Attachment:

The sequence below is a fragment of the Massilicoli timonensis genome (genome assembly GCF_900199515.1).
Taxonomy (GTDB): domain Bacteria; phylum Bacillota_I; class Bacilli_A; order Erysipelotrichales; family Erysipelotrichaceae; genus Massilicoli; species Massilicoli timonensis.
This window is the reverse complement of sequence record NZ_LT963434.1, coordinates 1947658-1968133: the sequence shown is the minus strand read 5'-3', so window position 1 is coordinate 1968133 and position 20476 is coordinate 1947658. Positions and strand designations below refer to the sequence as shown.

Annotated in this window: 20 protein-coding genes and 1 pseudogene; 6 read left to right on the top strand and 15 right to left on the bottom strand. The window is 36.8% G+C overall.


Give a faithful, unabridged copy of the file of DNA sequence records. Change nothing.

The sequence below is a fragment of the Massilicoli timonensis genome (genome assembly GCF_900199515.1).
Taxonomy (GTDB): domain Bacteria; phylum Bacillota_I; class Bacilli_A; order Erysipelotrichales; family Erysipelotrichaceae; genus Massilicoli; species Massilicoli timonensis.
This window is the reverse complement of sequence record NZ_LT963434.1, coordinates 1947658-1968133: the sequence shown is the minus strand read 5'-3', so window position 1 is coordinate 1968133 and position 20476 is coordinate 1947658. Positions and strand designations below refer to the sequence as shown.

Annotated in this window: 20 protein-coding genes and 1 pseudogene; 6 read left to right on the top strand and 15 right to left on the bottom strand. The window is 36.8% G+C overall.